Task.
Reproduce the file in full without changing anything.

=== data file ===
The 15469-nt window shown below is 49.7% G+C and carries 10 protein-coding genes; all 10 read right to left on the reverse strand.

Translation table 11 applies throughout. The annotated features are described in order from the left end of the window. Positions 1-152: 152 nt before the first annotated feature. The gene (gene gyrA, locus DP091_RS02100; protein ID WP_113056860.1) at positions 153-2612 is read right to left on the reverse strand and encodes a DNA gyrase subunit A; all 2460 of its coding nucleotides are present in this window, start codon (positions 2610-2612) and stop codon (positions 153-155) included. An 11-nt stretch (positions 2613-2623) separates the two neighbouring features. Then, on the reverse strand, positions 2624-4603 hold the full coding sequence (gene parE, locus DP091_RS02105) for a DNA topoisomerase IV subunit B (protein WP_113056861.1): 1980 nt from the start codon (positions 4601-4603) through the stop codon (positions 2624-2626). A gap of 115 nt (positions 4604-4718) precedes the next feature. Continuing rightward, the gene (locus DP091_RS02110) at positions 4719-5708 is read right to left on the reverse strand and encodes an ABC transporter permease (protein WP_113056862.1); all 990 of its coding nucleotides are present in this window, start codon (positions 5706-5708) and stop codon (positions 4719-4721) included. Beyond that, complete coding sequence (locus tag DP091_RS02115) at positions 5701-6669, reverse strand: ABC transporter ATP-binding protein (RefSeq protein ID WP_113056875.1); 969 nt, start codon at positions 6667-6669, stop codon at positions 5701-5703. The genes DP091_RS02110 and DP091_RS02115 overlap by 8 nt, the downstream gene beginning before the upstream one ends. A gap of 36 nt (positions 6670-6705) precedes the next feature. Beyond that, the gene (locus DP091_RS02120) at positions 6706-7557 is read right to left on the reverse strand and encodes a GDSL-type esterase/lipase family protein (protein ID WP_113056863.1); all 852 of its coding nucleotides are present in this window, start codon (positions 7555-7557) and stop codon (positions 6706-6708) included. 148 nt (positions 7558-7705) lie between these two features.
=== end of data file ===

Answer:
The 15469-nt window shown below is 49.7% G+C and carries 10 protein-coding genes; all 10 read right to left on the reverse strand.

Translation table 11 applies throughout. The annotated features are described in order from the left end of the window. Positions 1-152: 152 nt before the first annotated feature. The gene (gene gyrA, locus DP091_RS02100; protein ID WP_113056860.1) at positions 153-2612 is read right to left on the reverse strand and encodes a DNA gyrase subunit A; all 2460 of its coding nucleotides are present in this window, start codon (positions 2610-2612) and stop codon (positions 153-155) included. An 11-nt stretch (positions 2613-2623) separates the two neighbouring features. Then, on the reverse strand, positions 2624-4603 hold the full coding sequence (gene parE, locus DP091_RS02105) for a DNA topoisomerase IV subunit B (protein WP_113056861.1): 1980 nt from the start codon (positions 4601-4603) through the stop codon (positions 2624-2626). A gap of 115 nt (positions 4604-4718) precedes the next feature. Continuing rightward, the gene (locus DP091_RS02110) at positions 4719-5708 is read right to left on the reverse strand and encodes an ABC transporter permease (protein WP_113056862.1); all 990 of its coding nucleotides are present in this window, start codon (positions 5706-5708) and stop codon (positions 4719-4721) included. Beyond that, complete coding sequence (locus tag DP091_RS02115) at positions 5701-6669, reverse strand: ABC transporter ATP-binding protein (RefSeq protein ID WP_113056875.1); 969 nt, start codon at positions 6667-6669, stop codon at positions 5701-5703. The genes DP091_RS02110 and DP091_RS02115 overlap by 8 nt, the downstream gene beginning before the upstream one ends. A gap of 36 nt (positions 6670-6705) precedes the next feature. Beyond that, the gene (locus DP091_RS02120) at positions 6706-7557 is read right to left on the reverse strand and encodes a GDSL-type esterase/lipase family protein (protein ID WP_113056863.1); all 852 of its coding nucleotides are present in this window, start codon (positions 7555-7557) and stop codon (positions 6706-6708) included. 148 nt (positions 7558-7705) lie between these two features.